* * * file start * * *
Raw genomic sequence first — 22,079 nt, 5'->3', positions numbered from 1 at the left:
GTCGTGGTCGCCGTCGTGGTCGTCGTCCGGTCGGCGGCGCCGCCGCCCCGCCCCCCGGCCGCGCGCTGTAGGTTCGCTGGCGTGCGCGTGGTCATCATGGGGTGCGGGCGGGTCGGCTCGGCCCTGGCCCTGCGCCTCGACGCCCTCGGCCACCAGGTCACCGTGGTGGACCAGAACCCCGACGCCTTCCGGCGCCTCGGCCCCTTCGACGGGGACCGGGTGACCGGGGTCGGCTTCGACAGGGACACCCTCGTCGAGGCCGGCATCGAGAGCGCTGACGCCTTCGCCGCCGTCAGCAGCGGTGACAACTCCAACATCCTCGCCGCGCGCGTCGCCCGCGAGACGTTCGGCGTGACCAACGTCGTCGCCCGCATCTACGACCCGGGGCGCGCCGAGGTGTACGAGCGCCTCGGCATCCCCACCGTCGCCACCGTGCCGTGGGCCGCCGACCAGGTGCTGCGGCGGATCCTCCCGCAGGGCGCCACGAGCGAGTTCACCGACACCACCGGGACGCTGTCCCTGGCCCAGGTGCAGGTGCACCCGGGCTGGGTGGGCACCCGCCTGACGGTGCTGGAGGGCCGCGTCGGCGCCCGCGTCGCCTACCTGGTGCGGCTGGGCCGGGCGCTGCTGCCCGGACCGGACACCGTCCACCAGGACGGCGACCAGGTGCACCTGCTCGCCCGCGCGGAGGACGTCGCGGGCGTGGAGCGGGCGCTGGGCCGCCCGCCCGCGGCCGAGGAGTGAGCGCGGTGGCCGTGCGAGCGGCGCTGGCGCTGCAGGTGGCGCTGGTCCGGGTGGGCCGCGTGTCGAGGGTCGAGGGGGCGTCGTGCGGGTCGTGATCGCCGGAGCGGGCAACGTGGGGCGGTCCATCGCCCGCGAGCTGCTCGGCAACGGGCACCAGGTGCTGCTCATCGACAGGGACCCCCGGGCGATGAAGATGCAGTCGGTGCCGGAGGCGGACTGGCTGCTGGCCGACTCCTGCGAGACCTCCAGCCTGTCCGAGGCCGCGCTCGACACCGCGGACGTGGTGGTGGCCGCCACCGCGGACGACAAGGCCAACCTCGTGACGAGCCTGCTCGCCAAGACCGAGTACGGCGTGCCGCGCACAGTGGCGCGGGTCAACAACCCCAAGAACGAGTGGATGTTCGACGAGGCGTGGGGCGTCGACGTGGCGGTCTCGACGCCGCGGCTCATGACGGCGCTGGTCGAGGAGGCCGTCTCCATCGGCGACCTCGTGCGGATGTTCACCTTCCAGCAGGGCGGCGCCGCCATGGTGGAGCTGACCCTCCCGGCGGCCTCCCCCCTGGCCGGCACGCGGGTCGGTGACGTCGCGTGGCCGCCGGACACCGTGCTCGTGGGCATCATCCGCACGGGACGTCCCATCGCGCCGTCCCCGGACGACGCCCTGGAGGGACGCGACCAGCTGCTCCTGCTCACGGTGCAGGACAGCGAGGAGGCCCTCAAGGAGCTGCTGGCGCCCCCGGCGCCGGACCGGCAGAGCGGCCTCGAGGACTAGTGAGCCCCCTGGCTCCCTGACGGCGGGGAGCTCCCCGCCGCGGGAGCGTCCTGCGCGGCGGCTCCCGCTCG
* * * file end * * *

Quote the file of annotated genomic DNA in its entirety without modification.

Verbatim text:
Raw genomic sequence first — 22,079 nt, 5'->3', positions numbered from 1 at the left:
GTCGTGGTCGCCGTCGTGGTCGTCGTCCGGTCGGCGGCGCCGCCGCCCCGCCCCCCGGCCGCGCGCTGTAGGTTCGCTGGCGTGCGCGTGGTCATCATGGGGTGCGGGCGGGTCGGCTCGGCCCTGGCCCTGCGCCTCGACGCCCTCGGCCACCAGGTCACCGTGGTGGACCAGAACCCCGACGCCTTCCGGCGCCTCGGCCCCTTCGACGGGGACCGGGTGACCGGGGTCGGCTTCGACAGGGACACCCTCGTCGAGGCCGGCATCGAGAGCGCTGACGCCTTCGCCGCCGTCAGCAGCGGTGACAACTCCAACATCCTCGCCGCGCGCGTCGCCCGCGAGACGTTCGGCGTGACCAACGTCGTCGCCCGCATCTACGACCCGGGGCGCGCCGAGGTGTACGAGCGCCTCGGCATCCCCACCGTCGCCACCGTGCCGTGGGCCGCCGACCAGGTGCTGCGGCGGATCCTCCCGCAGGGCGCCACGAGCGAGTTCACCGACACCACCGGGACGCTGTCCCTGGCCCAGGTGCAGGTGCACCCGGGCTGGGTGGGCACCCGCCTGACGGTGCTGGAGGGCCGCGTCGGCGCCCGCGTCGCCTACCTGGTGCGGCTGGGCCGGGCGCTGCTGCCCGGACCGGACACCGTCCACCAGGACGGCGACCAGGTGCACCTGCTCGCCCGCGCGGAGGACGTCGCGGGCGTGGAGCGGGCGCTGGGCCGCCCGCCCGCGGCCGAGGAGTGAGCGCGGTGGCCGTGCGAGCGGCGCTGGCGCTGCAGGTGGCGCTGGTCCGGGTGGGCCGCGTGTCGAGGGTCGAGGGGGCGTCGTGCGGGTCGTGATCGCCGGAGCGGGCAACGTGGGGCGGTCCATCGCCCGCGAGCTGCTCGGCAACGGGCACCAGGTGCTGCTCATCGACAGGGACCCCCGGGCGATGAAGATGCAGTCGGTGCCGGAGGCGGACTGGCTGCTGGCCGACTCCTGCGAGACCTCCAGCCTGTCCGAGGCCGCGCTCGACACCGCGGACGTGGTGGTGGCCGCCACCGCGGACGACAAGGCCAACCTCGTGACGAGCCTGCTCGCCAAGACCGAGTACGGCGTGCCGCGCACAGTGGCGCGGGTCAACAACCCCAAGAACGAGTGGATGTTCGACGAGGCGTGGGGCGTCGACGTGGCGGTCTCGACGCCGCGGCTCATGACGGCGCTGGTCGAGGAGGCCGTCTCCATCGGCGACCTCGTGCGGATGTTCACCTTCCAGCAGGGCGGCGCCGCCATGGTGGAGCTGACCCTCCCGGCGGCCTCCCCCCTGGCCGGCACGCGGGTCGGTGACGTCGCGTGGCCGCCGGACACCGTGCTCGTGGGCATCATCCGCACGGGACGTCCCATCGCGCCGTCCCCGGACGACGCCCTGGAGGGACGCGACCAGCTGCTCCTGCTCACGGTGCAGGACAGCGAGGAGGCCCTCAAGGAGCTGCTGGCGCCCCCGGCGCCGGACCGGCAGAGCGGCCTCGAGGACTAGTGAGCCCCCTGGCTCCCTGACGGCGGGGAGCTCCCCGCCGCGGGAGCGTCCTGCGCGGCGGCTCCCGCTCG